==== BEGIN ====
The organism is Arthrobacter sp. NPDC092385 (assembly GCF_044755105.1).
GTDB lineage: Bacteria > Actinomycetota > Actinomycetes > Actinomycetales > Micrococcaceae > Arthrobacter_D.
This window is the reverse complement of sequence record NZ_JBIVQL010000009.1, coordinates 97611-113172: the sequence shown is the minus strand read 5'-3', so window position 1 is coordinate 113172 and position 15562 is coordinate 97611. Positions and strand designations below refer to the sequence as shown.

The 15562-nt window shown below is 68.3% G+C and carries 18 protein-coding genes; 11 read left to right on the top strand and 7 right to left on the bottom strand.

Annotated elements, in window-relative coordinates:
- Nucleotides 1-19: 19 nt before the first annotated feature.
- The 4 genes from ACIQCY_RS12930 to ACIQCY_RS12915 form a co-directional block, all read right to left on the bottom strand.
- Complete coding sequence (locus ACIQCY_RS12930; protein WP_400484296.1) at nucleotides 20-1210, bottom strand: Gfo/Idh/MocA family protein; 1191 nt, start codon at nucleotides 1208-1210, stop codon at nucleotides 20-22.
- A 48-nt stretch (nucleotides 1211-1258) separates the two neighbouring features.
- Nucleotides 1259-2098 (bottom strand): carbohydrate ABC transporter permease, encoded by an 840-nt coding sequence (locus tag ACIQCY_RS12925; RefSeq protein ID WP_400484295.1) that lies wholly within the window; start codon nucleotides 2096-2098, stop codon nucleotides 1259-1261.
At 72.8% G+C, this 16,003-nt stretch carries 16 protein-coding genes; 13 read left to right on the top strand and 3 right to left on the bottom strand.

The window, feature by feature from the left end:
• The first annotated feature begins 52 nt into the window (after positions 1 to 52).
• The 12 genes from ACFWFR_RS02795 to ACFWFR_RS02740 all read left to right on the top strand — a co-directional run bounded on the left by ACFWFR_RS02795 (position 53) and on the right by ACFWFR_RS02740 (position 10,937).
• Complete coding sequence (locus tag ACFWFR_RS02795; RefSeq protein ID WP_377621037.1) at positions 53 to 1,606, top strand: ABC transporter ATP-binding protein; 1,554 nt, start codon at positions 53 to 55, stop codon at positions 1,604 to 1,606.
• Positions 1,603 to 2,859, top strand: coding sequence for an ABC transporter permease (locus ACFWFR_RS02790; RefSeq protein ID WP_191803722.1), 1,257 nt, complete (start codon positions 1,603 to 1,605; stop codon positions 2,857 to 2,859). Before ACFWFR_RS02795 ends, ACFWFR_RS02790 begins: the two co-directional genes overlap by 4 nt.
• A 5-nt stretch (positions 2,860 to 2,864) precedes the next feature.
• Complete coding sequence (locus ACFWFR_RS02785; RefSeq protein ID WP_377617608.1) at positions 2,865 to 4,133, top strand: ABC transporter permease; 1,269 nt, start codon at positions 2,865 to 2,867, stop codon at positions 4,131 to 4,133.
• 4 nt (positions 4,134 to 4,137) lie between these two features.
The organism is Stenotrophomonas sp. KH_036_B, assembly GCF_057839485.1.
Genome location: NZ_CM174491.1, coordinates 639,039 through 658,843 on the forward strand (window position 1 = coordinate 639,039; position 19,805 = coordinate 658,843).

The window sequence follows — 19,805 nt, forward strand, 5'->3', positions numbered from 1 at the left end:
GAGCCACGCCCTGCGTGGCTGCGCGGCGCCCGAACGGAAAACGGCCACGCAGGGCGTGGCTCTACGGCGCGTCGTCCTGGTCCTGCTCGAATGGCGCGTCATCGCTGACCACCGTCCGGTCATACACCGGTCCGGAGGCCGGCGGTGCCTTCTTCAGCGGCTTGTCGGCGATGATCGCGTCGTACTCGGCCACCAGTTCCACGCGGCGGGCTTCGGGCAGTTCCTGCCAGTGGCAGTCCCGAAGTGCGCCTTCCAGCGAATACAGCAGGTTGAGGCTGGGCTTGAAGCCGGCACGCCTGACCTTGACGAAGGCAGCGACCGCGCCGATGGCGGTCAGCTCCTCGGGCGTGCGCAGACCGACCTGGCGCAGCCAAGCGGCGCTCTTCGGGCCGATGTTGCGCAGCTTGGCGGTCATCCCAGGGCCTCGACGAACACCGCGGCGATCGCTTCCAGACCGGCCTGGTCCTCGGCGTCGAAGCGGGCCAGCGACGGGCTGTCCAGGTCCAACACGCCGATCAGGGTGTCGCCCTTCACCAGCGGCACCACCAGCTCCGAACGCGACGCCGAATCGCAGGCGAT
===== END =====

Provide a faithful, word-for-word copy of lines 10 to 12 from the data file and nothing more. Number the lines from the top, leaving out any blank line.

- Nucleotides 1259-2098 (bottom strand): carbohydrate ABC transporter permease, encoded by an 840-nt coding sequence (locus tag ACIQCY_RS12925; RefSeq protein ID WP_400484295.1) that lies wholly within the window; start codon nucleotides 2096-2098, stop codon nucleotides 1259-1261.
At 72.8% G+C, this 16,003-nt stretch carries 16 protein-coding genes; 13 read left to right on the top strand and 3 right to left on the bottom strand.

The window, feature by feature from the left end: